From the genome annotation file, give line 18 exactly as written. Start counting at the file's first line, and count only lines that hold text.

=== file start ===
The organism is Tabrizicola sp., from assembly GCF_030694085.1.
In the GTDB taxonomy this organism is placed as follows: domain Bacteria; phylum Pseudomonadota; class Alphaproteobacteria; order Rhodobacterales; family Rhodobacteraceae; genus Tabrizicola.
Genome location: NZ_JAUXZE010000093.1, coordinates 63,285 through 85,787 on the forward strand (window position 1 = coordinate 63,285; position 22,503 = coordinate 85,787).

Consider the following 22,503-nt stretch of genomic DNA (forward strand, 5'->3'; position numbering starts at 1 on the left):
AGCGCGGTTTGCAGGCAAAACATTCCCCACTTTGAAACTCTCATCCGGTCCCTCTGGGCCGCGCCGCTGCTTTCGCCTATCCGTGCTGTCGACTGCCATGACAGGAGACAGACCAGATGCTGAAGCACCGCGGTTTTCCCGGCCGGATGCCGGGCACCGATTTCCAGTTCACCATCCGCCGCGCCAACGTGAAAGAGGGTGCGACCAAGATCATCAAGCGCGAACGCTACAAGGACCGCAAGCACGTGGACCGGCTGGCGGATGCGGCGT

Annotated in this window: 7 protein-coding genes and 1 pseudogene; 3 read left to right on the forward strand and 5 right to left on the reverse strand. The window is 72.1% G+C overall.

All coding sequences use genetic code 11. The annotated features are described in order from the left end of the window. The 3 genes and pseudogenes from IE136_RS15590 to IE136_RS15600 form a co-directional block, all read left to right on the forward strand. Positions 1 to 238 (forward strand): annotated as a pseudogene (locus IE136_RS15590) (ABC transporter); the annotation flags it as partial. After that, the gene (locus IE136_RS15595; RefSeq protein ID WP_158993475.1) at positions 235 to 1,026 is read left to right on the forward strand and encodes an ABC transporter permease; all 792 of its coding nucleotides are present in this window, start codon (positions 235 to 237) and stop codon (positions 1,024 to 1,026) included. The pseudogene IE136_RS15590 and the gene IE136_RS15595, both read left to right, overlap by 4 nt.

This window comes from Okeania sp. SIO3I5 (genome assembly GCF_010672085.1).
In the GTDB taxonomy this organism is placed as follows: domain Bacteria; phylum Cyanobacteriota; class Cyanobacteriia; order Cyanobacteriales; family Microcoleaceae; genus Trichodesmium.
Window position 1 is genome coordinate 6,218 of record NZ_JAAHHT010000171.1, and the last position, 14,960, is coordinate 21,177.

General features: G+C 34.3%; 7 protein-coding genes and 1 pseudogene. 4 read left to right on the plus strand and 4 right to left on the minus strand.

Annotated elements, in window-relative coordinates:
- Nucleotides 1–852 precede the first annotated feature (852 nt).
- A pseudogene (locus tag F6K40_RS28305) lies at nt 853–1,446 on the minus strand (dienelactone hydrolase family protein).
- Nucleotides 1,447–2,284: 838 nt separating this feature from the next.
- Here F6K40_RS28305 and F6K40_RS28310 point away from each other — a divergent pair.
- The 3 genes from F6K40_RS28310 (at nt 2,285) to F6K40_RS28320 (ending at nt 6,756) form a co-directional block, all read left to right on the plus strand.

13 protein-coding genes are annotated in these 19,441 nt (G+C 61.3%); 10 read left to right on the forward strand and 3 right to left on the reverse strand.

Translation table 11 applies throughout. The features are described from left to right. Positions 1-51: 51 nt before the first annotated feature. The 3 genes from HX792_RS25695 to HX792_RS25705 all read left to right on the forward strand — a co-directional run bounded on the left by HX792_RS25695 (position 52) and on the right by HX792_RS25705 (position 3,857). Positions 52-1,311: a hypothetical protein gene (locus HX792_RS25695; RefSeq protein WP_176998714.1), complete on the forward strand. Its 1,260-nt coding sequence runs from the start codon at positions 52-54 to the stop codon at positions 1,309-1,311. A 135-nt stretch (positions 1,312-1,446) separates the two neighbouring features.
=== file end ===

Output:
13 protein-coding genes are annotated in these 19,441 nt (G+C 61.3%); 10 read left to right on the forward strand and 3 right to left on the reverse strand.